“South County is 90-percent reliant on imported water,” Dana Point resident Susan Hinman told the board.  “I think that is a critical issue. We must have a future water resource that’s local and that will ensure our future security in South County.”

A district-owned plant with a 5-million gallon per day capacity would add from $1.50 to $13 monthly to a residential customer bill, while a 15-million gallon per day plant would increase typical residential bills from 50 cents to $5 per month, a district report shows.

Board members cited a survey where nearly 80 percent of customers were willing to pay higher rates for more reliability, or up to $5 more per month.

“I believe we can deliver 15 million gallons a day through the hybrid financing, ensuring cost control, water quality and water supply for nearly the same monthly payment,” Green said.  “It just depends if we have other districts that will share in that.”

Using reverse osmosis, the plant would filter ocean water into drinking water by removing salt. The resulting leftover brine would be sent to the nearby South Orange County Wastewater Authority outfall pipeline, mixed with treated wastewater and discharged into the ocean over two miles off the coast.

Unlike some desalination facilities, the Doheny plant would use slant wells, which draw water from beneath the ocean floor instead of its surface. Slant wells are preferred to better protect marine life. A plant energy recovery system is also envisioned, possibly lowering energy use and costs by as much as 55 percent, district engineers said.

A study shows potential for on-site power generation, said Mark Donovan, project manager and engineer for GHD, Inc., an engineering firm working with SCWD on the project.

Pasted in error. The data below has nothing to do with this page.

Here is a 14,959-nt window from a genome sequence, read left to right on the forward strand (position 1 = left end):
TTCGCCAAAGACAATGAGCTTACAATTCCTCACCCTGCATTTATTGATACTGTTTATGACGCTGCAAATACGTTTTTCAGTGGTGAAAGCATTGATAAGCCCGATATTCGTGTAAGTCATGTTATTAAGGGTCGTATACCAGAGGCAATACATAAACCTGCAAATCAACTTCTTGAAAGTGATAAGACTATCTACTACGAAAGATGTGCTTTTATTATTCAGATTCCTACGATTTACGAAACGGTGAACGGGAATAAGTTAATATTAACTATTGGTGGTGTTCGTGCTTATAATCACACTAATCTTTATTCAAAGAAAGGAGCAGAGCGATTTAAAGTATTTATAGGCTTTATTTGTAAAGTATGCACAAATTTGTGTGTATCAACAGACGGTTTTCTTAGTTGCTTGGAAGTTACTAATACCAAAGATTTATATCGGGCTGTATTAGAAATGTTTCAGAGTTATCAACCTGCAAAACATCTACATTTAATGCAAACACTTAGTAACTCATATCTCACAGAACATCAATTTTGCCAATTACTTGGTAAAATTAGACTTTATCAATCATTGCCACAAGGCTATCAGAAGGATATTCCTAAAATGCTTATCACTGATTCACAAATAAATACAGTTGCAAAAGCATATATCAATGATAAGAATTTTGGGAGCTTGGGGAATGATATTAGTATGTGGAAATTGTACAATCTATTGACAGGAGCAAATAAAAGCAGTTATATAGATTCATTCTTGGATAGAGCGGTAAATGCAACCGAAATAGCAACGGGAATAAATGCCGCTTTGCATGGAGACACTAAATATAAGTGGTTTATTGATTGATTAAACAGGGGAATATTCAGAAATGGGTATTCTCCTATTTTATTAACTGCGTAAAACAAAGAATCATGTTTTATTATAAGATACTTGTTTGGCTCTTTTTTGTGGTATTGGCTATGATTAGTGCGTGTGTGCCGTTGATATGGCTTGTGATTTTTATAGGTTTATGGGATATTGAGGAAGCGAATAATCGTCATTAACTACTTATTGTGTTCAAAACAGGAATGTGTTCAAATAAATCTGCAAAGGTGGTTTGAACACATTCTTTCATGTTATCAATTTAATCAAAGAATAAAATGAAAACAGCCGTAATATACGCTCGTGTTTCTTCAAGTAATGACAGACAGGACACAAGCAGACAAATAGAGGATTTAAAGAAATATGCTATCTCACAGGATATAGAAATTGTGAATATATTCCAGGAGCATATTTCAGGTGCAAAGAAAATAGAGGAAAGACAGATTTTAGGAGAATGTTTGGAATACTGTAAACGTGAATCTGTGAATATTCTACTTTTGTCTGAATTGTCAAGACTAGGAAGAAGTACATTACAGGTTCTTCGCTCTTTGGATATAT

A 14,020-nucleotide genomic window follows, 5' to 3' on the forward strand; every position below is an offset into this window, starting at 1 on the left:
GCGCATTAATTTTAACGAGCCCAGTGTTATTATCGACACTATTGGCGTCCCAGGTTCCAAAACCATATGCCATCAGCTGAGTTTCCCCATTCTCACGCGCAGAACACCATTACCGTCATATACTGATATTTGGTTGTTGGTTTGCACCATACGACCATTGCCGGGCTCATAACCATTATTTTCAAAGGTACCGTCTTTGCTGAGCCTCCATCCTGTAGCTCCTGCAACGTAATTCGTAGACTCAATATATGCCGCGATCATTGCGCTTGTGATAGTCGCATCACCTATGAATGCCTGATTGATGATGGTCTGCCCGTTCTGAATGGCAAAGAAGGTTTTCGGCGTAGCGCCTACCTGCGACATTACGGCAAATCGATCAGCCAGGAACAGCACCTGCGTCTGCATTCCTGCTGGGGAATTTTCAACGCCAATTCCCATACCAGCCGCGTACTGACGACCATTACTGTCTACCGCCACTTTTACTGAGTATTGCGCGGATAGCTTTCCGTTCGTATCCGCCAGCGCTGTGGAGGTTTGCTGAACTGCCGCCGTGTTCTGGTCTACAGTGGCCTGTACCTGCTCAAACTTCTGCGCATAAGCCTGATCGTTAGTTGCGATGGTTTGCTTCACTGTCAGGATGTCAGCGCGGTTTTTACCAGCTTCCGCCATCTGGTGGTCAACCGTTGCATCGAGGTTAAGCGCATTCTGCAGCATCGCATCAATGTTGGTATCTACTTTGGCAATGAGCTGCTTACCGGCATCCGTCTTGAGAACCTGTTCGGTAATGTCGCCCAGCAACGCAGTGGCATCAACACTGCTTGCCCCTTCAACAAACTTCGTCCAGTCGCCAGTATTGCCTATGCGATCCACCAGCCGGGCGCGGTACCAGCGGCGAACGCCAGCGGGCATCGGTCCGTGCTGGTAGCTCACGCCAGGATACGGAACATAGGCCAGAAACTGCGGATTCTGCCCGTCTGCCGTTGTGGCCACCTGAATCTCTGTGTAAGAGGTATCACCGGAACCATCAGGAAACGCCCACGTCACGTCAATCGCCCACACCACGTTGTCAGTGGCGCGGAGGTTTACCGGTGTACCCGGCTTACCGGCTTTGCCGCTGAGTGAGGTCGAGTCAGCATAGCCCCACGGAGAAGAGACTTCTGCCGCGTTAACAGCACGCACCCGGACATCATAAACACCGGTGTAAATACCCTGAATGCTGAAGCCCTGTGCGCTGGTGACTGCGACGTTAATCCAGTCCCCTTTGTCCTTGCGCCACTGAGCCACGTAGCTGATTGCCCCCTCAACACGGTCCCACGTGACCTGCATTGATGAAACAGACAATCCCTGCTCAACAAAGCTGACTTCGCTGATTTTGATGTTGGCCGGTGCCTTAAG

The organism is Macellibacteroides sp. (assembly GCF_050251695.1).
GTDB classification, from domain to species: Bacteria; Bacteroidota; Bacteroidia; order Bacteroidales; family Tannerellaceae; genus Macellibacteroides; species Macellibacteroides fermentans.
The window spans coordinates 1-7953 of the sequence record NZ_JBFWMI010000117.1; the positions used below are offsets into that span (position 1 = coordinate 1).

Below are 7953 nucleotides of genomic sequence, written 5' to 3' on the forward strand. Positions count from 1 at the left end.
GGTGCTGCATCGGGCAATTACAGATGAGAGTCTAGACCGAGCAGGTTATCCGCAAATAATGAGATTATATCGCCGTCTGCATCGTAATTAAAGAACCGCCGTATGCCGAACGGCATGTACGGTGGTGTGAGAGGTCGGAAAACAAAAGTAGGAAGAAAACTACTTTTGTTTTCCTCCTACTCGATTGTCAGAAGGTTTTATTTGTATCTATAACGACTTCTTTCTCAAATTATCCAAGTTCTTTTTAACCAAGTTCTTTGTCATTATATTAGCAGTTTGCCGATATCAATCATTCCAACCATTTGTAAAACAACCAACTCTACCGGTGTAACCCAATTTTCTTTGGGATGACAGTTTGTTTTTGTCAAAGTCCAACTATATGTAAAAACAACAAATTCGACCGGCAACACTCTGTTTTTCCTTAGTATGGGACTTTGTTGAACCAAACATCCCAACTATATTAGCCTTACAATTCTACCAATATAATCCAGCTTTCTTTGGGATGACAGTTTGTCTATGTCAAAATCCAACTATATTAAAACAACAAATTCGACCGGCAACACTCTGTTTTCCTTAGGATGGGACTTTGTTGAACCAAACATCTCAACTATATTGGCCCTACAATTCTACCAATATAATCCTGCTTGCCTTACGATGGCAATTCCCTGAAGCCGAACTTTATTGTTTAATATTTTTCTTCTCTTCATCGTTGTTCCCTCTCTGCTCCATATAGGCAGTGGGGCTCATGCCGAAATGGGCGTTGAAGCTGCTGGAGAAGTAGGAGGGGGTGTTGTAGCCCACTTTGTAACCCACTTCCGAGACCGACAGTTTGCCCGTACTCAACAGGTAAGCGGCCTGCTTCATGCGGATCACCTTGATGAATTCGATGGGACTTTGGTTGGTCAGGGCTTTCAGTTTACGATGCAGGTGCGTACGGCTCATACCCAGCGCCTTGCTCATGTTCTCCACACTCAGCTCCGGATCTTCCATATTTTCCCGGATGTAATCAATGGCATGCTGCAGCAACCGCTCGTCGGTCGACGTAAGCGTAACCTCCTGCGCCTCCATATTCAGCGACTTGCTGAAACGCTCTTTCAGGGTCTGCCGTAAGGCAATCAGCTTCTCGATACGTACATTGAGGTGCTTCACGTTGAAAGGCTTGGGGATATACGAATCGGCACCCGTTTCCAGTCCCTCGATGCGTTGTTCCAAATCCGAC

The Doheny project isn’t the only one on the table in Orange County. Since 2006, privately owned Poseidon Water has pursued approval of a $1 billion desalination facility in Huntington Beach that would produce up to 50 million gallons of water per day.

Opponents of Poseidon’s venture say it is too expensive and has potential to harm ocean life.

Poseidon disagrees with claims from opponents that the plant will add “thousands” to resident’s yearly water bills.

“If the historical rate of imported water escalation is assumed for the next 30 years, purchasing the desalinated water would indeed result in significant savings,” says a statement on the company’s website.

A Poseidon desalination in Carlsbad has produced over 22 billion gallons of drinking water since December 2015.

The $1 billion project resulted from a 30-year, public-private partnership between Poseidon and the local water authority to meet water needs for 400,000 people. Poseidon’s website says the plant costs typical homeowners an additional $5 per month.

If the Doheny project stays on track, it could be operational by 2021.

“Water is obviously one of those things a lot of people take for granted,” said board member Rick Erkeneff.